Although the firms participating in the research are included in an innovation development program, such as the ALI, this was not a potential source to produce significant bias to the study results. Indeed, the sample data was collected before the actual participation of the firms in the program. Therefore, they represent the population of MSEs, which we intend to analyze.

The software Statistical Package for the Social Sciences (SPSS®) version 21 and STATA® version 12 were used to analyze the sample.

### 3.2 Innovation dimensions

The aim of the first step in the methodological procedures was to identify and measure the relevant innovation dimensions of the sample. This step was carried out using the sectoral innovation index (Grau de Inovação Setorial, GIS) (Oliveira et al., 2014) alongside the innovation radar (Bachmann and Destefani, 2008; Sawhney et al., 2006). The objective of this step was to establish which of the innovation dimensions could be used as independent variables in the analyses of the econometric model.

The radar of innovation was used to explore the innovation dimensions through multiple perspectives, as suggested by Varis and Littunen (2010), Gunday et al. (2011), Rosli and Sidek (2013) and Boachie-Mensah and Acquah (2015). Also, this exploration was carried on using a metric compatible with the characteristics of MSEs (Oliveira et al., 2014).

The dependent variables for the econometric model proposed in this study were obtained from the innovation radar proposed by Sawhney et al. (2006) and Bachmann and Destefani (2008). The radar of innovation is a tool that allows holistically analyzing the innovation activity. Its main characteristic is to break up with the myopic view that innovation revolves only around the technological development of new products. The dimensions of the innovation radar are described in Table II.

For this study, the GIS proposed by Oliveira et al. (2014) was used as the measure of innovation to identify the relevant dimensions of innovation regarding the MSEs in the Brazilian foodservice industry. According to these scholars, the importance of specific dimensions of the innovation radar may differ from one economic sector to another. In what follows, this index was applied to capture the heterogeneity of the industry analyzed in this study. Equation (1) expresses the GIS calculation:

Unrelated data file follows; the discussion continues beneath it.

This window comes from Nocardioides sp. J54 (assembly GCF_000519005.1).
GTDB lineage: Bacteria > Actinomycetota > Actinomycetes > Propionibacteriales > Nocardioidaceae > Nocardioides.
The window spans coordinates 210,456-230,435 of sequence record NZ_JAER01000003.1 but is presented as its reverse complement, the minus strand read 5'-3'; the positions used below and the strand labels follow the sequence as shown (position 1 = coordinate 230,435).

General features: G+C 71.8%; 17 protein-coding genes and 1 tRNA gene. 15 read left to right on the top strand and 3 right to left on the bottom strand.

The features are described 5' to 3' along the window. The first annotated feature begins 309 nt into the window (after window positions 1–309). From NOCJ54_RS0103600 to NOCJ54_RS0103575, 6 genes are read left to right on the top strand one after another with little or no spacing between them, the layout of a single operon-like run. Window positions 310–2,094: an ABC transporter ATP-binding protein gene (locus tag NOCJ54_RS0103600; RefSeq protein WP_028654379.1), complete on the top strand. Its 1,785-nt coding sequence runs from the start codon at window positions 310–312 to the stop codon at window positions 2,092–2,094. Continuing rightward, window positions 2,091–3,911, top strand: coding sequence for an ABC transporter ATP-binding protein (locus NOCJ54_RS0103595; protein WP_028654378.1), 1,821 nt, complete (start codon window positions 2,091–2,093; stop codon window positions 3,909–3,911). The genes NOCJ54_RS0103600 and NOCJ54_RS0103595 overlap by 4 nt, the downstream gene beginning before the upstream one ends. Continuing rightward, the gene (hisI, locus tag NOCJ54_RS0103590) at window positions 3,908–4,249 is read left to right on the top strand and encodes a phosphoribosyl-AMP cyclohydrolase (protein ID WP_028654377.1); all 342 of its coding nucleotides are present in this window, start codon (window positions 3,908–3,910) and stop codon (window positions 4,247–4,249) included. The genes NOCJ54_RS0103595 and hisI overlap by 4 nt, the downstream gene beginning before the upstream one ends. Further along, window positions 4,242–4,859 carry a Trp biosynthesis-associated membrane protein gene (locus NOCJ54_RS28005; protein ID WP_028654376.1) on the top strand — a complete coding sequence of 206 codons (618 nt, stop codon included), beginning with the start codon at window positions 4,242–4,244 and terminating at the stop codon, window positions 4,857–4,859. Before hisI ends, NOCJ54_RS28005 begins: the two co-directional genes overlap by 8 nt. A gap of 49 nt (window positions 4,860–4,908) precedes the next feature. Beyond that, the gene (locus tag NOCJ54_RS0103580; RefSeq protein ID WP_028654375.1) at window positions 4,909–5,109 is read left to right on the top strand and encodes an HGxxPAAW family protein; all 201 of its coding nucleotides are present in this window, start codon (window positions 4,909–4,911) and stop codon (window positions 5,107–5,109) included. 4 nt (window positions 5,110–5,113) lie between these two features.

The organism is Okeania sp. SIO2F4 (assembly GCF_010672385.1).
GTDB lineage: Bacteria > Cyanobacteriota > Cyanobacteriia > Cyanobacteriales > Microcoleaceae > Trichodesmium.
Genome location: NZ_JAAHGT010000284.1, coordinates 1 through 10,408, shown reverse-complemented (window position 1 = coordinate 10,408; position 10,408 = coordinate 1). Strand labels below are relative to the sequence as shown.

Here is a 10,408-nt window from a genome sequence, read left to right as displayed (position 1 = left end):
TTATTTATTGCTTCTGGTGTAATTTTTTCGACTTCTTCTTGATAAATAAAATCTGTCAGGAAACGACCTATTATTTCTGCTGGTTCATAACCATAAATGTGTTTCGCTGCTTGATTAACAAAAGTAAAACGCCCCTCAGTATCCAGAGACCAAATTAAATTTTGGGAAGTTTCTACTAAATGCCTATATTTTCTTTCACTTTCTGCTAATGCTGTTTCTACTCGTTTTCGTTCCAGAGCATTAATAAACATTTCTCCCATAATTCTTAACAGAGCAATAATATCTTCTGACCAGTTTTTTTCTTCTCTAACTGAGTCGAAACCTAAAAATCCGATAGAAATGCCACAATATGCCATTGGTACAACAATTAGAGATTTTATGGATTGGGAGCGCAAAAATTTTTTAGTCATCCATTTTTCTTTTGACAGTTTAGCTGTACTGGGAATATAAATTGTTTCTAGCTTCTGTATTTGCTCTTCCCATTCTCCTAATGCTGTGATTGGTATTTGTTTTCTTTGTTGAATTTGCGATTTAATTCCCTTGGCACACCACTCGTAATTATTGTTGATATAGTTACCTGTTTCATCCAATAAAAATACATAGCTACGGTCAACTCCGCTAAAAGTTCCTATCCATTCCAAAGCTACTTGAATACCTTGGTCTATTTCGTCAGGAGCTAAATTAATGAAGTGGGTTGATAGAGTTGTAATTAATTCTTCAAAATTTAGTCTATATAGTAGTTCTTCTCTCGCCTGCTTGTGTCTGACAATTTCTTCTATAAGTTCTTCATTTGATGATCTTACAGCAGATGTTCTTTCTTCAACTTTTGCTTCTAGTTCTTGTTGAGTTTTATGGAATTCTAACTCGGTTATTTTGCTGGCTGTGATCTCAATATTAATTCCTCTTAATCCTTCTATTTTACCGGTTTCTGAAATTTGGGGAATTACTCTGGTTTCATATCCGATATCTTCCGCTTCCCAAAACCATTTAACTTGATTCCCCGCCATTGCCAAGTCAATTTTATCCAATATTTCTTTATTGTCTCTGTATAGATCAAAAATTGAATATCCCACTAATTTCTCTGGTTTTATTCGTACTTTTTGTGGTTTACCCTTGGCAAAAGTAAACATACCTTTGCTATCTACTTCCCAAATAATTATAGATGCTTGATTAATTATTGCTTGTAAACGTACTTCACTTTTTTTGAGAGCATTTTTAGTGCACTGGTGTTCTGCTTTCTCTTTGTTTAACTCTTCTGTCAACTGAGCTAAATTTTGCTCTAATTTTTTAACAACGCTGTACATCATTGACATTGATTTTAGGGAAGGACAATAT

(1) GISMt=k=113pkDMk

GISMt = sectoral innovation index to the M sector at time t;

DMk = value of innovation dimension k to M sector; and

Pk = weight of innovation dimensions k.

The weight of the innovation dimension Pk effect is obtained using equation (2):

(2) maxk=113pkDMk

Subject to the following: k=113pk=1

Pk ≥ 0.05 to ∀k

DMkPk ≤ 0.5 to ∀k

The maximization model proposed to measure the GIS allowed identifying the relevant innovation dimensions in the Brazilian MSEs foodservice industry (pk > 0.05). These innovations were considered in the firm performance analysis through the Dikpk logarithm, where Dik is the value of dimension k for firm i.

### 3.3 The analysis of the relationship between the innovation dimensions and firm performance

In the second stage, the attention was turned to examine the relationships between the relevant innovation dimensions and firm performance. Following Coad et al. (2016), Coad and Rao (2008), Thornhill (2006) and Kemp et al.’s (2003) suggestions, these relationships were analyzed using the OLS regression and quantile regression.

It is worthwhile mentioning that both age and firm size are variables used in the proposed model to examine the relationship between innovation and performance. In light of the above statements, the research hypotheses of this study are presented below.

#### 3.3.1 Research hypothesis:

H1.

The different types of innovation have impacted positively on the organizational performance of MSEs.

H2.

The firm size positively impacts the firm performance.

H3.

The firm age negatively impacts the firm performance.

#### 3.3.2 Econometric model.

The analysis of the relationship between innovation dimensions and performance was grounded on OLS regression, which shares similarities to the one proposed by Thornhill (2006) and Kemp et al. (2003). The dependent variable is the firm performance. In contrast to Thornhill (2006) and Kemp et al. (2003), who used the logarithm of the growth revenue to measure firm performance, the route chosen in this study was to use the logarithm of the annual revenue to measure this performance. The reason for having taken this decision was the limitation in obtaining data.

According to Mauboussin (2012), both annual revenue and its growth rate are widely used to measure firm performance. Additionally, some scholars have also used the revenue to measure firm performance in their studies (Kacmar et al., 2006; Collins and Smith, 2006; Maltz et al., 2003).

The independent variables are: